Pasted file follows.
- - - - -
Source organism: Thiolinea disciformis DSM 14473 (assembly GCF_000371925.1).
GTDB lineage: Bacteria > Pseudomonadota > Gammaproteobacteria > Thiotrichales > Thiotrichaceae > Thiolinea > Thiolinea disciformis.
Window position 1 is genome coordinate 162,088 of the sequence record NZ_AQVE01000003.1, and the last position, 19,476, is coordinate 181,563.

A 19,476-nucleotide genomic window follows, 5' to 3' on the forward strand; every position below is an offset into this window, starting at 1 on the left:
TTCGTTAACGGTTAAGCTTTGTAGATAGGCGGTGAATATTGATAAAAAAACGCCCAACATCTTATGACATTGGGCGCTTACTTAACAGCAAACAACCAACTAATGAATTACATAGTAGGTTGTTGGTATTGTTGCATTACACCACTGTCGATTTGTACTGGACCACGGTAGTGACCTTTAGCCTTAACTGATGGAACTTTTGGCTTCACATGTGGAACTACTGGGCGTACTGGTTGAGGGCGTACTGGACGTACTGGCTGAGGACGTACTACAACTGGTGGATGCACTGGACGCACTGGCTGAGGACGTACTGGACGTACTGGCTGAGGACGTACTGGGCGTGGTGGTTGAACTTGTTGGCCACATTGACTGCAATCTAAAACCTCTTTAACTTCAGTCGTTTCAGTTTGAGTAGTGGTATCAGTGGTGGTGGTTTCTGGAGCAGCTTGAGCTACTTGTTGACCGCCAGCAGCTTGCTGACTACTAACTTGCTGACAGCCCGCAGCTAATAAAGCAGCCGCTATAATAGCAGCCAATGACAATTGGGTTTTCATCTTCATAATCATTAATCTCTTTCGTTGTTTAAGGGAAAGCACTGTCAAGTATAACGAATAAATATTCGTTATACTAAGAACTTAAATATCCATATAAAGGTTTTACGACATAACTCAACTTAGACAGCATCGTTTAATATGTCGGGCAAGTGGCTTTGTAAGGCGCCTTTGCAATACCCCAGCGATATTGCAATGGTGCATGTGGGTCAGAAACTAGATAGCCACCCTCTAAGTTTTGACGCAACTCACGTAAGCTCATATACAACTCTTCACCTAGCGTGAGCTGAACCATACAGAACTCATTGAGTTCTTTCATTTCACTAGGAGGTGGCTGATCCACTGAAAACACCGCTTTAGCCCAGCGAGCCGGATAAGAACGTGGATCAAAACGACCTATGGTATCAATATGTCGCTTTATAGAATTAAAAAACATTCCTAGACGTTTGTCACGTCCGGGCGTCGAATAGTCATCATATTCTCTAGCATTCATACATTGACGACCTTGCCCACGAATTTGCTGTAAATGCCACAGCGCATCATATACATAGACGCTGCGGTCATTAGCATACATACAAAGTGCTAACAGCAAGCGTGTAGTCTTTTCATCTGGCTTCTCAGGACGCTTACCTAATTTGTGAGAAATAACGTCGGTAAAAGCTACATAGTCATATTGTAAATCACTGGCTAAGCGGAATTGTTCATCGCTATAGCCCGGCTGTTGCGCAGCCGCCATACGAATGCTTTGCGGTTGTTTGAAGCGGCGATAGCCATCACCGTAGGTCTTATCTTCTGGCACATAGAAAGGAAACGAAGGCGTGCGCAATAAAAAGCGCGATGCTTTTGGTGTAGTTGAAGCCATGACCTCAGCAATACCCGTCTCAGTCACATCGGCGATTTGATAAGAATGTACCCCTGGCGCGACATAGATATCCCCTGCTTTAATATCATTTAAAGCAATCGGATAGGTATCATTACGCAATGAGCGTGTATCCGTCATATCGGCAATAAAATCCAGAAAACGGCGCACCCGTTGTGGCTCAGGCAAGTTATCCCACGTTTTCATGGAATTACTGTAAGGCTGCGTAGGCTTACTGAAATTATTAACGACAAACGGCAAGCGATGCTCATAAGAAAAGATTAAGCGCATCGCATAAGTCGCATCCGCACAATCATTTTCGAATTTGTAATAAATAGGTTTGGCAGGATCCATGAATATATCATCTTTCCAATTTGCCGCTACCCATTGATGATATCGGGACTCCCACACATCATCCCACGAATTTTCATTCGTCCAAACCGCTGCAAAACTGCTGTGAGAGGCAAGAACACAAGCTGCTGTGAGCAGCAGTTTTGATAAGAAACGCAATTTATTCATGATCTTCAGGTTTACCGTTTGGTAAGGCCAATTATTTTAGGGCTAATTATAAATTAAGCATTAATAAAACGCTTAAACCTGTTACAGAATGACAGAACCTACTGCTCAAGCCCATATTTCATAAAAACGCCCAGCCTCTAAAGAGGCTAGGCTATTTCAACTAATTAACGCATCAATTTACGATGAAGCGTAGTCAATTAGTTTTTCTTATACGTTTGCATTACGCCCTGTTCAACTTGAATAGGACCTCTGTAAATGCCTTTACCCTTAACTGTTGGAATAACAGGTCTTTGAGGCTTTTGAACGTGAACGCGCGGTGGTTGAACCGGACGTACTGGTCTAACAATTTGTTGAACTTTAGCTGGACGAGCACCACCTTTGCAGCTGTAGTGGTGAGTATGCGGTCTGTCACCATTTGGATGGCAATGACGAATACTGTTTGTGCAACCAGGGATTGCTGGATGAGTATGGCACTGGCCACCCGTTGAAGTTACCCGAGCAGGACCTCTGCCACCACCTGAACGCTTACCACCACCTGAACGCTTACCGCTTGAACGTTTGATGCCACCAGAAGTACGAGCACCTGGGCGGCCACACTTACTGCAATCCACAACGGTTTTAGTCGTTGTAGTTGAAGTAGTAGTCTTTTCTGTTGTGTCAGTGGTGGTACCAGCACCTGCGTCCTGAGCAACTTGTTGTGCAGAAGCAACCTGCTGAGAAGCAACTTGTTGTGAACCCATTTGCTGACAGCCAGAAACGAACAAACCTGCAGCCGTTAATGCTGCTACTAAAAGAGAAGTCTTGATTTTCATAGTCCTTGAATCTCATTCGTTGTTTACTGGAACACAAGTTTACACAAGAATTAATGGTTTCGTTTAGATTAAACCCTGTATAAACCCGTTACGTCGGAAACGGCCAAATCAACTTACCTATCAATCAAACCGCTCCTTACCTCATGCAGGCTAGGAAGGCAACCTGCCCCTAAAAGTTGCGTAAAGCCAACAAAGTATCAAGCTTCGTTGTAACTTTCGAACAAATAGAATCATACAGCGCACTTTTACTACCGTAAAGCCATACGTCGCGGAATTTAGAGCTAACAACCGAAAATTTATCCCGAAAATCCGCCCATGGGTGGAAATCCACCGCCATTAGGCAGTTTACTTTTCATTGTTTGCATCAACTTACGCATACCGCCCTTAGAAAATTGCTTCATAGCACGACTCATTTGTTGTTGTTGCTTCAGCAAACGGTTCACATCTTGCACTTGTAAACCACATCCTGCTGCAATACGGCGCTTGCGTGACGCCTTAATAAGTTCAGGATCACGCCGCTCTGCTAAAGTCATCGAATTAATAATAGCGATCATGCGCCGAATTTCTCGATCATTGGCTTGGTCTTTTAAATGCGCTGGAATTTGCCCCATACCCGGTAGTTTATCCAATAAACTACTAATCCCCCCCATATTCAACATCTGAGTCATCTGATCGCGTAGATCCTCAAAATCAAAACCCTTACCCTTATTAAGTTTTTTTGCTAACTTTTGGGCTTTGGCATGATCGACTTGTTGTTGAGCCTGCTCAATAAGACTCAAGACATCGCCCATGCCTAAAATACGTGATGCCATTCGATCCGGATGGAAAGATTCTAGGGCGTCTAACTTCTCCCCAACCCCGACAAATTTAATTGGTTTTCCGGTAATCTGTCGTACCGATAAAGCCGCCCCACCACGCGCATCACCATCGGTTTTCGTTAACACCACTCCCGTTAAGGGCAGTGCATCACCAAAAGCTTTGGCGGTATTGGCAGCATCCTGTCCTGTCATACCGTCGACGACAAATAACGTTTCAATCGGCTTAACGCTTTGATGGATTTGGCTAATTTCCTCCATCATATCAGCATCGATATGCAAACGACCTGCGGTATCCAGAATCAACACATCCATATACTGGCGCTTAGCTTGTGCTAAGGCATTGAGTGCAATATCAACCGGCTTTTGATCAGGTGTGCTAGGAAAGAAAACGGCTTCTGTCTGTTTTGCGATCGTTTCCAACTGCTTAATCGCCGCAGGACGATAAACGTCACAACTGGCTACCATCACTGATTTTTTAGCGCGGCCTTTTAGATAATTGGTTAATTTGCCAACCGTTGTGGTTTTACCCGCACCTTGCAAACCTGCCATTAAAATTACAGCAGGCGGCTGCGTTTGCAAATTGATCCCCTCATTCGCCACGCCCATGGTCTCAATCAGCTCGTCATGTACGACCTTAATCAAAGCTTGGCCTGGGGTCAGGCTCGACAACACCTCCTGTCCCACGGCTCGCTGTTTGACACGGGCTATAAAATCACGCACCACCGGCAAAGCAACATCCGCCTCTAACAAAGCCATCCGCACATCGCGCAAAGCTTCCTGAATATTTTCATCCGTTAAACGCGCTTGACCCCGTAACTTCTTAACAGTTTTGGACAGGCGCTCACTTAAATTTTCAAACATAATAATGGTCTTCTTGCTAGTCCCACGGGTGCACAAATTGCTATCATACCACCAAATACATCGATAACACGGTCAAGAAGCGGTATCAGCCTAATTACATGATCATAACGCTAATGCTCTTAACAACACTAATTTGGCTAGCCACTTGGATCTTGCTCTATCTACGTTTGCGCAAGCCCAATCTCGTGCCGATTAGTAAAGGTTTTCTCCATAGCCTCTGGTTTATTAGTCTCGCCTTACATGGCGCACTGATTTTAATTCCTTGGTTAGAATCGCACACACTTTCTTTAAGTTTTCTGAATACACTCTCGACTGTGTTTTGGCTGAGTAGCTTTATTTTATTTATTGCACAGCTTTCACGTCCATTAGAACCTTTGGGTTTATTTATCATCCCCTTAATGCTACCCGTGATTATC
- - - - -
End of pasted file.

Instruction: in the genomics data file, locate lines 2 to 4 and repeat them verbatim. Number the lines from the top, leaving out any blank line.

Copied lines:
GTDB lineage: Bacteria > Pseudomonadota > Gammaproteobacteria > Thiotrichales > Thiotrichaceae > Thiolinea > Thiolinea disciformis.
Window position 1 is genome coordinate 162,088 of the sequence record NZ_AQVE01000003.1, and the last position, 19,476, is coordinate 181,563.

A 19,476-nucleotide genomic window follows, 5' to 3' on the forward strand; every position below is an offset into this window, starting at 1 on the left: